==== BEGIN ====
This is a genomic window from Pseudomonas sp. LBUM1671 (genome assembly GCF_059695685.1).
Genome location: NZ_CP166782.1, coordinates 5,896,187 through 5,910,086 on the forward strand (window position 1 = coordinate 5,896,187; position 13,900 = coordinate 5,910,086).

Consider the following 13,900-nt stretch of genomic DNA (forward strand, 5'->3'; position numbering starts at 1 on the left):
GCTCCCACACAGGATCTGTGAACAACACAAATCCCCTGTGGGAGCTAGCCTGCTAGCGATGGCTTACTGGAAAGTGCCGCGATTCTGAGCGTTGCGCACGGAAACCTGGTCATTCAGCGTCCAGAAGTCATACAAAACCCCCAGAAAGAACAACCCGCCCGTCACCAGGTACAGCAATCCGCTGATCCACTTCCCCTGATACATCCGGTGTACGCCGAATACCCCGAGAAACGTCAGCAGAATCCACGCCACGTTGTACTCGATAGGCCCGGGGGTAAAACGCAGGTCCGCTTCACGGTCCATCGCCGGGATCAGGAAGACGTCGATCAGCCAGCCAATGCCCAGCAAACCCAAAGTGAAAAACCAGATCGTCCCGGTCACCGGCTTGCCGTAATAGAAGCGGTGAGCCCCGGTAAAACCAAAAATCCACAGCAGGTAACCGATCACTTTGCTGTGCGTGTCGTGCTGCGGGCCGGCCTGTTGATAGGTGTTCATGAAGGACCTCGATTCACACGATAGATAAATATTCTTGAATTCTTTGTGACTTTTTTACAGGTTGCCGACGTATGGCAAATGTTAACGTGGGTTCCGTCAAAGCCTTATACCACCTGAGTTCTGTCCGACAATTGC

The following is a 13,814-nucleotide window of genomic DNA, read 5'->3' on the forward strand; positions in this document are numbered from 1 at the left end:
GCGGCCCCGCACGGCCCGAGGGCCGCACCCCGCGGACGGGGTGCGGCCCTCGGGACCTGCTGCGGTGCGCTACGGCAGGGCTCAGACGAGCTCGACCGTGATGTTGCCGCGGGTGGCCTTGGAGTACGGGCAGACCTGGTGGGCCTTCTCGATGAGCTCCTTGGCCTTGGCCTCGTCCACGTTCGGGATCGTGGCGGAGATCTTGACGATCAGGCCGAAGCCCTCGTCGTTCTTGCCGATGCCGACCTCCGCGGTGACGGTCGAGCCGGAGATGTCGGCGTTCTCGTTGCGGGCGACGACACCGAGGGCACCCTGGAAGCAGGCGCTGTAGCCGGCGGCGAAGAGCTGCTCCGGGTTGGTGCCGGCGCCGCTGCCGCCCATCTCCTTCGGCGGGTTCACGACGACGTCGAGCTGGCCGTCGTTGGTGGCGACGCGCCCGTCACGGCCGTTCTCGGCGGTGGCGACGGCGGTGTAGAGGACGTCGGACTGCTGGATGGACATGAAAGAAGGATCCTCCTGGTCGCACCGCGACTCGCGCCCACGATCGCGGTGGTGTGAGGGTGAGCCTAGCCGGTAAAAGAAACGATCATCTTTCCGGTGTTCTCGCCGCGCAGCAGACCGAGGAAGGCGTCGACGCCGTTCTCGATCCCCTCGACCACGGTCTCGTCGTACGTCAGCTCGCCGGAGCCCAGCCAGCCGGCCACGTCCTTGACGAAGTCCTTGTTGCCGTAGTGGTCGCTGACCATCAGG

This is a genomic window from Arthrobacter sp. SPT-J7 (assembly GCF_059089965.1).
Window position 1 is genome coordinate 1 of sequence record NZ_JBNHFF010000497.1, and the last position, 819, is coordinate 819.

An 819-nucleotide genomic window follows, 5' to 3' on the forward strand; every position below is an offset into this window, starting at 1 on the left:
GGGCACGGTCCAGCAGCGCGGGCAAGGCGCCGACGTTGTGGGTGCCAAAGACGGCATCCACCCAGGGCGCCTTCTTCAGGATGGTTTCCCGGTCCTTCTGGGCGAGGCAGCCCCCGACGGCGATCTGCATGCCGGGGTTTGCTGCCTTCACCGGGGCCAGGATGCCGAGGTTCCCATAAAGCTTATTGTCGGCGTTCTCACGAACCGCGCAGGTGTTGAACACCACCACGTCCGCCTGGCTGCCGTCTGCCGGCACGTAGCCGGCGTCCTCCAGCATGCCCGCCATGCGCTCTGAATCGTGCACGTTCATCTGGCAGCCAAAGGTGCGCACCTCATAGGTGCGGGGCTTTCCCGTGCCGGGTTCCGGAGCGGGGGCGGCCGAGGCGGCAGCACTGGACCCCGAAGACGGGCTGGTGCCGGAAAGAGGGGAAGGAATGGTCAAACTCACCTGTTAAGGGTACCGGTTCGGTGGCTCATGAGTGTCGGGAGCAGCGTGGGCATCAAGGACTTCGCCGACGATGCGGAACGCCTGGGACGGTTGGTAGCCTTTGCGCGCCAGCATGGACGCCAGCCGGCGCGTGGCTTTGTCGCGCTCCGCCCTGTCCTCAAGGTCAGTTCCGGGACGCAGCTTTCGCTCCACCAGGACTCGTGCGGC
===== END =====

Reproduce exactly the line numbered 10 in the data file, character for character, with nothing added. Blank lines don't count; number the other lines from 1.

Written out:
GGGCACGGTCCAGCAGCGCGGGCAAGGCGCCGACGTTGTGGGTGCCAAAGACGGCATCCACCCAGGGCGCCTTCTTCAGGATGGTTTCCCGGTCCTTCTGGGCGAGGCAGCCCCCGACGGCGATCTGCATGCCGGGGTTTGCTGCCTTCACCGGGGCCAGGATGCCGAGGTTCCCATAAAGCTTATTGTCGGCGTTCTCACGAACCGCGCAGGTGTTGAACACCACCACGTCCGCCTGGCTGCCGTCTGCCGGCACGTAGCCGGCGTCCTCCAGCATGCCCGCCATGCGCTCTGAATCGTGCACGTTCATCTGGCAGCCAAAGGTGCGCACCTCATAGGTGCGGGGCTTTCCCGTGCCGGGTTCCGGAGCGGGGGCGGCCGAGGCGGCAGCACTGGACCCCGAAGACGGGCTGGTGCCGGAAAGAGGGGAAGGAATGGTCAAACTCACCTGTTAAGGGTACCGGTTCGGTGGCTCATGAGTGTCGGGAGCAGCGTGGGCATCAAGGACTTCGCCGACGATGCGGAACGCCTGGGACGGTTGGTAGCCTTTGCGCGCCAGCATGGACGCCAGCCGGCGCGTGGCTTTGTCGCGCTCCGCCCTGTCCTCAAGGTCAGTTCCGGGACGCAGCTTTCGCTCCACCAGGACTCGTGCGGC